Oil recovered at sea or arriving on the shoreline in the form of “chocolate mousse” can contain up to 4 or 5 times its weight in water. This mousse soils sediments, seaweed, plant debris and often solid waste, which are then collected with the pollutant
in proportions of up to 20 times that of the oil. The pollutant and polluted materials recovered in response to an oil spill therefore end up representing far greater quantities than that of the spill.

The recovered pollutant and polluted materials are not all waste in the technical sense of the term: certain parts can be extracted and recycled. However, it is common to merge them all in the expression “oil spill waste”.

Storage skip

This waste can be in the form of liquids, pastes or solids. It can contain highly variable quantities of oil and water. It can comprise solid objects which make it unsuitable for pumping. Its transportation, storage and disposal make use of very different solutions depending on their characteristics.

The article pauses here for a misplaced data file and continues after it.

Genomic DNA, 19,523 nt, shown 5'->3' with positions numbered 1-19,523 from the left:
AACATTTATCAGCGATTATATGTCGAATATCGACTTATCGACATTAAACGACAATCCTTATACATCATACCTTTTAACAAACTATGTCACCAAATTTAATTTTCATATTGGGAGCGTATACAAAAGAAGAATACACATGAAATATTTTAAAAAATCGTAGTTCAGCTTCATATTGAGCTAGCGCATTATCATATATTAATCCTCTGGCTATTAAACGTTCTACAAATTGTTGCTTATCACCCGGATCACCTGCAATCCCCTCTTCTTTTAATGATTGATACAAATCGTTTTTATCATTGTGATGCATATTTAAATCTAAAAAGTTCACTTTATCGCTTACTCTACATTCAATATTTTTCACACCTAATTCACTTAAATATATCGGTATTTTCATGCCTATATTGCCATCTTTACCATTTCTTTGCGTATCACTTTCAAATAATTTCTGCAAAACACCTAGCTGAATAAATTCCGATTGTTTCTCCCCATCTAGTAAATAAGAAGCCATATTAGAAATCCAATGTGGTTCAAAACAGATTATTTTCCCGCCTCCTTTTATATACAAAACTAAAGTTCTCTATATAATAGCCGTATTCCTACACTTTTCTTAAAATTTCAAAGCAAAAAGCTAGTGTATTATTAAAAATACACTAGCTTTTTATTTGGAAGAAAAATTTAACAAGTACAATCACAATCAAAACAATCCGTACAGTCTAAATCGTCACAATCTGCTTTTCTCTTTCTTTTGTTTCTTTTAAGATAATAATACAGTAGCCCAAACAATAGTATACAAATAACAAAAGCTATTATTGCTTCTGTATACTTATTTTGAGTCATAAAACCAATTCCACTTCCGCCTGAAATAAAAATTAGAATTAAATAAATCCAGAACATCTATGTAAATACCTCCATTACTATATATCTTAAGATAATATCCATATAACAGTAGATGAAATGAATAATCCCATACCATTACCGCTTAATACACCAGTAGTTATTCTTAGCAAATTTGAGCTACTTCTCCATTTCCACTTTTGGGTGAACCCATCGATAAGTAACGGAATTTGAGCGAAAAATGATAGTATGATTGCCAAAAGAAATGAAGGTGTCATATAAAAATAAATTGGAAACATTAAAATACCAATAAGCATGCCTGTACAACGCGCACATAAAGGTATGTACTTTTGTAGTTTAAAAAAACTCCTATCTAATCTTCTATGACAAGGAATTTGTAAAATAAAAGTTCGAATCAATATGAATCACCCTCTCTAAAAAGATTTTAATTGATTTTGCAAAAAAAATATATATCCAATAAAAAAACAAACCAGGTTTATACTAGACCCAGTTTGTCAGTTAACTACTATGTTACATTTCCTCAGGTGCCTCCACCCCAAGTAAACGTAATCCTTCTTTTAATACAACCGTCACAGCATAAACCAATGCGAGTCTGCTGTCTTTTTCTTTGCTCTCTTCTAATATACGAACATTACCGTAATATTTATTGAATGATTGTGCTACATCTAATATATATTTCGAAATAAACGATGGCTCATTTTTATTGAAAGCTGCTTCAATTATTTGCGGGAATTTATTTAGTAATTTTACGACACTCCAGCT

Storage facilities are necessary at all levels of the recovery chain. Primary storage for a period of a few hours to a few days is unavoidable on the recovery site or nearby, as an intermediate between the collection and evacuation chains.

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Filling a skip with waste


It is generally accompanied by straining off liquids and pastes to avoid clogging up the pumps, using filter baskets placed over storage tanks. Emulsions which were not broken during pumping should be broken at this stage to avoid the storage of large quantities of water.

Waste collection

Intermediate storage facilities act as the link between evacuation and treatment chains. They are sometimes located on the coast, other times on the treatment site, and should be carefully prepared and made watertight to avoid polluting the substrate and ground water.

When the quantities in question surpass the treatment capacities of existing plants, a final storage site may be necessary to store waste until a specific treatment plant is built.

It takes a considerable amount of work to install, secure, manage, dismantle and restore these different storage facilities. They also require a complete control and transport chain.